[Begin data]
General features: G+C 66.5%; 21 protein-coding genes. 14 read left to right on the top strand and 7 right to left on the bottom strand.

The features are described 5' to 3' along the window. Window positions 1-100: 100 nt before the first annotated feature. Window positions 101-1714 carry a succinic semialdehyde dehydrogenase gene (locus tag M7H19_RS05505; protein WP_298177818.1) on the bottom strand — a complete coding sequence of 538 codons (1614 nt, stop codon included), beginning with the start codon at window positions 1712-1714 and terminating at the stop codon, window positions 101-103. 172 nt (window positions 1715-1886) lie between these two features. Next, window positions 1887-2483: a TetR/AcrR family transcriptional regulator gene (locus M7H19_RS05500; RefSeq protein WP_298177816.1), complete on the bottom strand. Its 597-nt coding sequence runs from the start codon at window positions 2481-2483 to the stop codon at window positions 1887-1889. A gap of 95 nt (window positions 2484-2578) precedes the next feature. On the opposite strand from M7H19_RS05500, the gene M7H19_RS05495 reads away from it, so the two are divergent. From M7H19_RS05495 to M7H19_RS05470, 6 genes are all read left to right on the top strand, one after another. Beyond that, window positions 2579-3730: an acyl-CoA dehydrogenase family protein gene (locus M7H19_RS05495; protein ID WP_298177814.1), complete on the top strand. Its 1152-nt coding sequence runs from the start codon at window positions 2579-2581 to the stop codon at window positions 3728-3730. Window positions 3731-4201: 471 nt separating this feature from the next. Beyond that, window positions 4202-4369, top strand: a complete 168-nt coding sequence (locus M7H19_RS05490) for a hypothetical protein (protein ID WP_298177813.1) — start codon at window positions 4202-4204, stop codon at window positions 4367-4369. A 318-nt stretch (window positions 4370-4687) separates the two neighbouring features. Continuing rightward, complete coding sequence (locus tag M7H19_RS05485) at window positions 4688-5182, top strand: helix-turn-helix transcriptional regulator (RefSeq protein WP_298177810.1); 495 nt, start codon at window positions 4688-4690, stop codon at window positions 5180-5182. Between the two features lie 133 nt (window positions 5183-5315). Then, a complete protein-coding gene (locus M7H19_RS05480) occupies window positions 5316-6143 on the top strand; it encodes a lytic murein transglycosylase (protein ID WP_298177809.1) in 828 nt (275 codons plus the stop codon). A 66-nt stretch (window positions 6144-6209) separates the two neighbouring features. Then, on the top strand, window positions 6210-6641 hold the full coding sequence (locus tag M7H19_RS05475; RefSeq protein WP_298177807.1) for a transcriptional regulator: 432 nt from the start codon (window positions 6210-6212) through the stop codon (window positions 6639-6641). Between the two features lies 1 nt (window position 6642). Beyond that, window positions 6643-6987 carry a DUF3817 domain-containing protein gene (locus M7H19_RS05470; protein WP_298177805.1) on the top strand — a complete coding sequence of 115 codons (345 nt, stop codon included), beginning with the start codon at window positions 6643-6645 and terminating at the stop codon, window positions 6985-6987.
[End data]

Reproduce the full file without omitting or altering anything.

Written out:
General features: G+C 66.5%; 21 protein-coding genes. 14 read left to right on the top strand and 7 right to left on the bottom strand.

The features are described 5' to 3' along the window. Window positions 1-100: 100 nt before the first annotated feature. Window positions 101-1714 carry a succinic semialdehyde dehydrogenase gene (locus tag M7H19_RS05505; protein WP_298177818.1) on the bottom strand — a complete coding sequence of 538 codons (1614 nt, stop codon included), beginning with the start codon at window positions 1712-1714 and terminating at the stop codon, window positions 101-103. 172 nt (window positions 1715-1886) lie between these two features. Next, window positions 1887-2483: a TetR/AcrR family transcriptional regulator gene (locus M7H19_RS05500; RefSeq protein WP_298177816.1), complete on the bottom strand. Its 597-nt coding sequence runs from the start codon at window positions 2481-2483 to the stop codon at window positions 1887-1889. A gap of 95 nt (window positions 2484-2578) precedes the next feature. On the opposite strand from M7H19_RS05500, the gene M7H19_RS05495 reads away from it, so the two are divergent. From M7H19_RS05495 to M7H19_RS05470, 6 genes are all read left to right on the top strand, one after another. Beyond that, window positions 2579-3730: an acyl-CoA dehydrogenase family protein gene (locus M7H19_RS05495; protein ID WP_298177814.1), complete on the top strand. Its 1152-nt coding sequence runs from the start codon at window positions 2579-2581 to the stop codon at window positions 3728-3730. Window positions 3731-4201: 471 nt separating this feature from the next. Beyond that, window positions 4202-4369, top strand: a complete 168-nt coding sequence (locus M7H19_RS05490) for a hypothetical protein (protein ID WP_298177813.1) — start codon at window positions 4202-4204, stop codon at window positions 4367-4369. A 318-nt stretch (window positions 4370-4687) separates the two neighbouring features. Continuing rightward, complete coding sequence (locus tag M7H19_RS05485) at window positions 4688-5182, top strand: helix-turn-helix transcriptional regulator (RefSeq protein WP_298177810.1); 495 nt, start codon at window positions 4688-4690, stop codon at window positions 5180-5182. Between the two features lie 133 nt (window positions 5183-5315). Then, a complete protein-coding gene (locus M7H19_RS05480) occupies window positions 5316-6143 on the top strand; it encodes a lytic murein transglycosylase (protein ID WP_298177809.1) in 828 nt (275 codons plus the stop codon). A 66-nt stretch (window positions 6144-6209) separates the two neighbouring features. Then, on the top strand, window positions 6210-6641 hold the full coding sequence (locus tag M7H19_RS05475; RefSeq protein WP_298177807.1) for a transcriptional regulator: 432 nt from the start codon (window positions 6210-6212) through the stop codon (window positions 6639-6641). Between the two features lies 1 nt (window position 6642). Beyond that, window positions 6643-6987 carry a DUF3817 domain-containing protein gene (locus M7H19_RS05470; protein WP_298177805.1) on the top strand — a complete coding sequence of 115 codons (345 nt, stop codon included), beginning with the start codon at window positions 6643-6645 and terminating at the stop codon, window positions 6985-6987.